It used to upset me (and I have been a vegetarian for about 2 months) but I now view it as a way to educate. When people don’t need to find other sources they don’t know about how to get it. For example I was talking yesterday about tempeh and seitan and the person I was speaking with had no clue about those two products so I use it as a way to educate now.

      Chocolate milk is great and I may try to make some with my homemade almond milk that I learned from Aimee. I originally made it more for the almond meal because that is so expensive but it came out great and now will probably never buy another carton of almond milk from the grocery store b/c it is so much cheaper to make your own.

  7. Jeff Irvin says:

    Ha … I hit 2000 calories by 11am usually!!!

    My protein comes mostly from chicken, turkey, salmon, and egg whites. Oh and bacon, cannot forget bacon (-:

    I don’t drink many whey protein shakes anymore as I now use Ultragen for recovery. It is fantastic and about 300 calories – which I need!
    Jeff Irvin recently posted..My Bike Crash and Road Rash PicsMy Profile

    • Jason says:

      300 calories is glorious for a refuel so long as that is where I stop and that is usually my problem so I try to figure out how to not consume too much.

  8. Jill says:

    Thanks for your intake on the protein; as you know from my last comment I love to hear what others who are in the field a little more than others, how they feel about it. I know for me, I feel a lot better, and recover quicker, with protein after a tough workout. Having felt like total crap the past couple months, I need to revamp my diet back to what it is when I train hard, even though I’m not, and see if it helps my mental state. Thanks, Jason!

    btw, how is the job situation going?
    Jill recently posted..The Crazy Floridains 100-My Heel imagine!-Go Andrew!My Profile

    • Jason says:

      I have really been focusing in on my consumption lately and it is paying off.

      The job hunt is still ongoing and some days are tougher than others in terms of my mental state but you just fight through it like you fight through a race or training.

  9. Morgan says:

    Great post Jason! I try to stay away from the protein bars as well but after workouts I do refuel with a protein drink that a dietitian recommended for me. I find it really helps and is fairly low in calories. (Although it tastes like crap!) Great pointers here and it made me feel better about how I’ve been monitoring my own protein/calorie intake… Tracking is a pain in the ass but so informative and worth it in the end to make sure you’re getting enough, and not too much, of everything.
    Morgan recently posted..Necessary EvilsMy Profile

  10. Adam O. says:

    Nice blog. I have to admit, I have never once stressed about getting enough protein.. even back when I lifted a lot of weights and was more focused on muscle gain. I had great gains as well. Since switching to Vegetarian, I get asked the “protein question” a lot and people are baffled that you can get plenty of protein from kale, broccoli, quinoa, sprouts, spinach, and about a gaziillon other veggies and nuts. Protein is certainly important, but at the same time it’s not something to stress out about and most of us get plenty of it in our daily diets. It is heavily marketed and pushed down our throats and that is why we think we need more.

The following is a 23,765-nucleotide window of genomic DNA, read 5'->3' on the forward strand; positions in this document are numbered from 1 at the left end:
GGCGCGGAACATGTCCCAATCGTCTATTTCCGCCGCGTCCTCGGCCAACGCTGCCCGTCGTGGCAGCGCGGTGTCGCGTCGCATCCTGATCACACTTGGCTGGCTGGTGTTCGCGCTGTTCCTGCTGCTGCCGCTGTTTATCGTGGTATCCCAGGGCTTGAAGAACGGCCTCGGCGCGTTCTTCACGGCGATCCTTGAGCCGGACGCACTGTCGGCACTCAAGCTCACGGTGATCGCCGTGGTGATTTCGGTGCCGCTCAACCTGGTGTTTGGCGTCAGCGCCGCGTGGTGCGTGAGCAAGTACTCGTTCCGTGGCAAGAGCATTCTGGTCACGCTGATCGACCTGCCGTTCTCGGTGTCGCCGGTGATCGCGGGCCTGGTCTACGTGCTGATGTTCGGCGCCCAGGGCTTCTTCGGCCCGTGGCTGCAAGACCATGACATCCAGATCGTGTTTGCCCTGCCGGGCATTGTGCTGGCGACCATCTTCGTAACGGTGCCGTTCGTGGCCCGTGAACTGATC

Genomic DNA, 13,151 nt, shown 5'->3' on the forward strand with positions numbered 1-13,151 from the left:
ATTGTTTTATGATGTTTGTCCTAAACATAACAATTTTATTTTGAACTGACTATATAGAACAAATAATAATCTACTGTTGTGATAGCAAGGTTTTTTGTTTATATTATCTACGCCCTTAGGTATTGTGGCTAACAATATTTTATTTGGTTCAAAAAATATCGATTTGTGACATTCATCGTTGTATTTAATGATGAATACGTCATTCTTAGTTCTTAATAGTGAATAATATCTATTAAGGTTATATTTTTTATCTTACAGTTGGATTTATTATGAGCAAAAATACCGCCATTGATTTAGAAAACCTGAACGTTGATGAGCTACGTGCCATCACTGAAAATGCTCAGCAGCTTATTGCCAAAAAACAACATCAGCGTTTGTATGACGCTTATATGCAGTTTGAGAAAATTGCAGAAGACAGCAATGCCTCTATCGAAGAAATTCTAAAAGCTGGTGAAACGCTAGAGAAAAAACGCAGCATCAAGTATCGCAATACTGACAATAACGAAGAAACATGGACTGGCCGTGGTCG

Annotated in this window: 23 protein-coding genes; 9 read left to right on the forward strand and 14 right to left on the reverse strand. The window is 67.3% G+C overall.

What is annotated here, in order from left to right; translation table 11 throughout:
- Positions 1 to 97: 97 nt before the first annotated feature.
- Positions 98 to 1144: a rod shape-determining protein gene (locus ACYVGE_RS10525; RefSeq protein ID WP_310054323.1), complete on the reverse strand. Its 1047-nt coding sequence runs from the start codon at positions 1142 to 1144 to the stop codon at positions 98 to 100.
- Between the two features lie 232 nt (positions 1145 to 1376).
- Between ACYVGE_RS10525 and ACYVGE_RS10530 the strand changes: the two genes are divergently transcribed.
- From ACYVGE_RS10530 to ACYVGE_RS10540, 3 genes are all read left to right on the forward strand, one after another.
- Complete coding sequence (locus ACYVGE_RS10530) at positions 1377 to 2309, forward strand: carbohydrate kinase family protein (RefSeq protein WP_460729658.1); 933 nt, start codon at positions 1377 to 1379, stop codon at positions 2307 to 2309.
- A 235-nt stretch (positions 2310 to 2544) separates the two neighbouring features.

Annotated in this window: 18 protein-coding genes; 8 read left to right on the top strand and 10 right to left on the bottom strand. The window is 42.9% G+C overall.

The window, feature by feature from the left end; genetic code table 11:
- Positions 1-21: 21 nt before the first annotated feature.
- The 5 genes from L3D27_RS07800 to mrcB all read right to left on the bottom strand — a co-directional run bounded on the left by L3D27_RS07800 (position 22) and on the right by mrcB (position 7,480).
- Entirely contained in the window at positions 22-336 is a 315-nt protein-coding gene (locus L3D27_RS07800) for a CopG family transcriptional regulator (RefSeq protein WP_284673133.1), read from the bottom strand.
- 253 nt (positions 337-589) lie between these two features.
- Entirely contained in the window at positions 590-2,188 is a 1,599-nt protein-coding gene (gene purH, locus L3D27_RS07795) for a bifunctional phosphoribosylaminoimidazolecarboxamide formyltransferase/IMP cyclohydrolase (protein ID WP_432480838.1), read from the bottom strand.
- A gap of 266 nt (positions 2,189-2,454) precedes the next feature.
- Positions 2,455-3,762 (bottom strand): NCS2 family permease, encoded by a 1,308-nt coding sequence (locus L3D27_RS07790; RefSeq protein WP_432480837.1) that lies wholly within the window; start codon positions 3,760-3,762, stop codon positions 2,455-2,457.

11. Michael says:

    I have to say I love reading your blog everyday! You give me so many ideas and things to think about. I tend to over eat when I’m training hard because I just always feel hungry. I don’t eat alot of protein bars or shakes, but sometimes just alot of quick crap to be honest. I’m getting ready to kick off a 30 day vegetarian diet and see what that does for me. I need to focus in general just more about what fuels my body and not necessarily what tastes great. Thanks again! You have truly been an inspiration to me.
    Michael recently posted..4 day “Weak-End” RecapMy Profile

  12. Jen B. says:

    As I just went vegetarian at the beginning of the year, I have been mindful in making sure I get a good amount of protein each day. I try to concentrate on getting them from a variety of sources…be it beans, nuts, or grains. Sometimes I enjoy bars…my favorite being Larabars, and they do the trick to keep me satisfied and come wrapped in a single serving portion. My biggest problem comes when I stick my hand in a bag of trail mix or nuts. The extra calories that come from an extra handful of nuts is detrimental to my weight loss. I have found that if I can avoid this after a workout I’m ok….so it’s really about learning limits and portion control for me.

  13. Chuck says:

    Love HoneyMilk too man!

  14. Chris K says:

    I really go for balance. I rarely eat a meal or snack that doesn’t have all three. I also find that just a little protein and fat before a workout can really stave off the hunger. My favorite breakfast before a long run is oatmeal with some crunchy peanut butter.
    Chris K recently posted..My First Interview – Oh What An InterviewMy Profile

  15. Johann says:

    I’m not a vegetarian and eat almost all kinds of meat. I don’t eat too much meat but definitely find I crave more red meat after long runs or races. I never follow a specific diet, I just eat enough of everything. I don’t drink any shakes or use any supplements. During peak training I just eat more and also more often.
    Johann recently posted..International Running Flag of FriendshipMy Profile

  16. lindsay says:

    back when i was successfully dropping a few pounds, i think (if i remember correctly) i was having protein powder in milk or water after longer runs (1hr +). so i guess a “good balance” is right for me. would help if i could remember what i ate so i could perhaps drop those pounds again…
    lindsay recently posted..dancing for the presidentsMy Profile

    • Jason says:

      LOL….it would help if you could remember those meals. I had a not so good relationship with protein but I also think I didn’t have a great relationship with food and thus that prompted me to stay at that weight until I dialed it in.

  17. Jen says:

    Thanks, Jason – another interesting read – you are slowly making me think I want to become a vegetarian one of these days! ;)
    Jen recently posted..The agony of defeat and da-ankleMy Profile

  18. This in another great post, and I loved reading all of the comments too! I don’t track what I eat so I don’t know what percentage of carbs, fats, and protein I eat daily, but I think what I’m doing is working. However, when I start my Ironman training, I would really like to track what I’m eating and try to nail down my nutrition…especially as a vegetarian!
    Aimee (I Tri To Be Me) recently posted..Humpastry Day – ChocoMint Cookies!My Profile